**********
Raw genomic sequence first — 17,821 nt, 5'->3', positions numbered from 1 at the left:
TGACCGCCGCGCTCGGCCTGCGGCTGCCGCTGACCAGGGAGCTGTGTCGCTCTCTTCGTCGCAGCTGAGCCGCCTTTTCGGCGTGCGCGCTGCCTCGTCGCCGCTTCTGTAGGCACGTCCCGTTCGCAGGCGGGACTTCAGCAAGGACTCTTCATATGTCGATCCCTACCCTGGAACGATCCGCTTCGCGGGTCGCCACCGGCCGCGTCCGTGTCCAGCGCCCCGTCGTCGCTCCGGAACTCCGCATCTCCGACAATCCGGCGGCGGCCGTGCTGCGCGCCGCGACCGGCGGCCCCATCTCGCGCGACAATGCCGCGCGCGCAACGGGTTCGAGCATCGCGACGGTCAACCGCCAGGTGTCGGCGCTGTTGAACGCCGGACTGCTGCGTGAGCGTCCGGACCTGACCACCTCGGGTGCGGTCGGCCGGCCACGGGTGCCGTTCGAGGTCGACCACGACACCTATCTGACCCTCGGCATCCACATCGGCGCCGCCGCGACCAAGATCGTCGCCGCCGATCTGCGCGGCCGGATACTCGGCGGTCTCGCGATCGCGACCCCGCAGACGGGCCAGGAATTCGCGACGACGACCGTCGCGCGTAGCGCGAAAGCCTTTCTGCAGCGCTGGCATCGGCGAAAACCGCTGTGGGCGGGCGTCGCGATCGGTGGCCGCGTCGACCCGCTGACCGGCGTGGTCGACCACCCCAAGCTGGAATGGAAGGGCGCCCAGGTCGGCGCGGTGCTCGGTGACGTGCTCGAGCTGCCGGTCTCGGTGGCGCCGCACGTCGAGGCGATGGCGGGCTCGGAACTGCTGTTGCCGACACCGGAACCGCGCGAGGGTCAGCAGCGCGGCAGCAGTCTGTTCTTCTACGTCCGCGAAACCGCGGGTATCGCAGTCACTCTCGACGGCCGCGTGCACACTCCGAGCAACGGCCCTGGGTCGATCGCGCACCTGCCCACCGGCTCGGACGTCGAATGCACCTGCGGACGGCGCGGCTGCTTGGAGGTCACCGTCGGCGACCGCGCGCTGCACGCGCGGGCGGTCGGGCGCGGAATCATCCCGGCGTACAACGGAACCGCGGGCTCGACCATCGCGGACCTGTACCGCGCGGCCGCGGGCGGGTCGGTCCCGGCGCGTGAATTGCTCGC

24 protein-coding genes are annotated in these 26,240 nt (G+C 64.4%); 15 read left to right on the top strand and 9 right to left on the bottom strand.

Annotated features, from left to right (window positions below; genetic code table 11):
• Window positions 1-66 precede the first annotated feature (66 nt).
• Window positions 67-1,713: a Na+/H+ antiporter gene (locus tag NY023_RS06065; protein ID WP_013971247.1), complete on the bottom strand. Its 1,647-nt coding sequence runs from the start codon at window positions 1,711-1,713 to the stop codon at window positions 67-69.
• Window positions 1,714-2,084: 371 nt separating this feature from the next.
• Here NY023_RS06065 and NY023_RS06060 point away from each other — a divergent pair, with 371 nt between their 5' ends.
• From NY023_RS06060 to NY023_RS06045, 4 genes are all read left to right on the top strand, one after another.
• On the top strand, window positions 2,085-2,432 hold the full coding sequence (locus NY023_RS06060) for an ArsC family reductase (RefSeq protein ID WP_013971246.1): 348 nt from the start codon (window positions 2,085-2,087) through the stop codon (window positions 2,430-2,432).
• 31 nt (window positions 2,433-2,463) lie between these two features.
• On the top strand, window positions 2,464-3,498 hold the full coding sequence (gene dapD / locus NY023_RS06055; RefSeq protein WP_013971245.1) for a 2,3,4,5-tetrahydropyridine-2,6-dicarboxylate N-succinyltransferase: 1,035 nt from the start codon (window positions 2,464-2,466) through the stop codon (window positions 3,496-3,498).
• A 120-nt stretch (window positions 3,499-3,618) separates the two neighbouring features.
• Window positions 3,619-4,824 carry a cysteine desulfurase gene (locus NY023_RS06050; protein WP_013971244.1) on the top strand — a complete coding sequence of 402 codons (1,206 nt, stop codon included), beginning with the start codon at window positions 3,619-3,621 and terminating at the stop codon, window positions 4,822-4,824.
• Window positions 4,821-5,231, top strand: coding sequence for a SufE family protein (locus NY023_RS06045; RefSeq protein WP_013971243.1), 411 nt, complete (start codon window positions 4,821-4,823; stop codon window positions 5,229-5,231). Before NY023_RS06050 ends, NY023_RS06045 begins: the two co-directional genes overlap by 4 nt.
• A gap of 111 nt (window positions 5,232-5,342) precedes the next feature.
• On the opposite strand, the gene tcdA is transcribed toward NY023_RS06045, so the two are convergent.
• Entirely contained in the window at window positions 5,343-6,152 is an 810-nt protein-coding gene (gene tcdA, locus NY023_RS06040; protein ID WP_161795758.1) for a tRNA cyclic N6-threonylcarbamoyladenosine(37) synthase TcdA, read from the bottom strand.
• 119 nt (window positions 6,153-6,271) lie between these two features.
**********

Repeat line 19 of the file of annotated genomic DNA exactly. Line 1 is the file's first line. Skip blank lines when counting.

• 119 nt (window positions 6,153-6,271) lie between these two features.